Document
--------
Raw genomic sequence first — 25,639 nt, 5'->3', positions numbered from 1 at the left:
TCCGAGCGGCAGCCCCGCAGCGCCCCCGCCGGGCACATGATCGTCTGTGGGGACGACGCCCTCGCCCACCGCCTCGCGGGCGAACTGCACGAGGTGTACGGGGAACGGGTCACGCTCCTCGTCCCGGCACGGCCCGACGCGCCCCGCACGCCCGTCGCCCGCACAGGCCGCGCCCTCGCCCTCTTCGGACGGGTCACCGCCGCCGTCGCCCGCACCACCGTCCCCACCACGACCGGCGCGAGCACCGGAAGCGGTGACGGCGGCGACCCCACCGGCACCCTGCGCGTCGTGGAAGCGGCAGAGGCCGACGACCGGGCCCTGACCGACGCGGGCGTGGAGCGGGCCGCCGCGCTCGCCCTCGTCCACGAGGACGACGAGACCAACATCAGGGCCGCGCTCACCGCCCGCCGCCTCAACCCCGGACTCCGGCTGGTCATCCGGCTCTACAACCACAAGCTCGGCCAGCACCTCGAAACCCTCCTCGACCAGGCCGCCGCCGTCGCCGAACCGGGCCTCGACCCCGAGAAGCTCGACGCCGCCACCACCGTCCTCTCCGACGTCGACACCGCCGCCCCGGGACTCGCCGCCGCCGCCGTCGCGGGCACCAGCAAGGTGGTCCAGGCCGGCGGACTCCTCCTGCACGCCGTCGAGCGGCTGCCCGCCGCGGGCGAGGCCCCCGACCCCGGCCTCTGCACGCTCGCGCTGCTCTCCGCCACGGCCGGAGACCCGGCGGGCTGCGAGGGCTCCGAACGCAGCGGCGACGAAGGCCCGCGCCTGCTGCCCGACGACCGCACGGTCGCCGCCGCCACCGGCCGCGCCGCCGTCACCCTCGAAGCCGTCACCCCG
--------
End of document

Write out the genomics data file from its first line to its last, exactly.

Raw genomic sequence first — 25,639 nt, 5'->3', positions numbered from 1 at the left:
TCCGAGCGGCAGCCCCGCAGCGCCCCCGCCGGGCACATGATCGTCTGTGGGGACGACGCCCTCGCCCACCGCCTCGCGGGCGAACTGCACGAGGTGTACGGGGAACGGGTCACGCTCCTCGTCCCGGCACGGCCCGACGCGCCCCGCACGCCCGTCGCCCGCACAGGCCGCGCCCTCGCCCTCTTCGGACGGGTCACCGCCGCCGTCGCCCGCACCACCGTCCCCACCACGACCGGCGCGAGCACCGGAAGCGGTGACGGCGGCGACCCCACCGGCACCCTGCGCGTCGTGGAAGCGGCAGAGGCCGACGACCGGGCCCTGACCGACGCGGGCGTGGAGCGGGCCGCCGCGCTCGCCCTCGTCCACGAGGACGACGAGACCAACATCAGGGCCGCGCTCACCGCCCGCCGCCTCAACCCCGGACTCCGGCTGGTCATCCGGCTCTACAACCACAAGCTCGGCCAGCACCTCGAAACCCTCCTCGACCAGGCCGCCGCCGTCGCCGAACCGGGCCTCGACCCCGAGAAGCTCGACGCCGCCACCACCGTCCTCTCCGACGTCGACACCGCCGCCCCGGGACTCGCCGCCGCCGCCGTCGCGGGCACCAGCAAGGTGGTCCAGGCCGGCGGACTCCTCCTGCACGCCGTCGAGCGGCTGCCCGCCGCGGGCGAGGCCCCCGACCCCGGCCTCTGCACGCTCGCGCTGCTCTCCGCCACGGCCGGAGACCCGGCGGGCTGCGAGGGCTCCGAACGCAGCGGCGACGAAGGCCCGCGCCTGCTGCCCGACGACCGCACGGTCGCCGCCGCCACCGGCCGCGCCGCCGTCACCCTCGAAGCCGTCACCCCG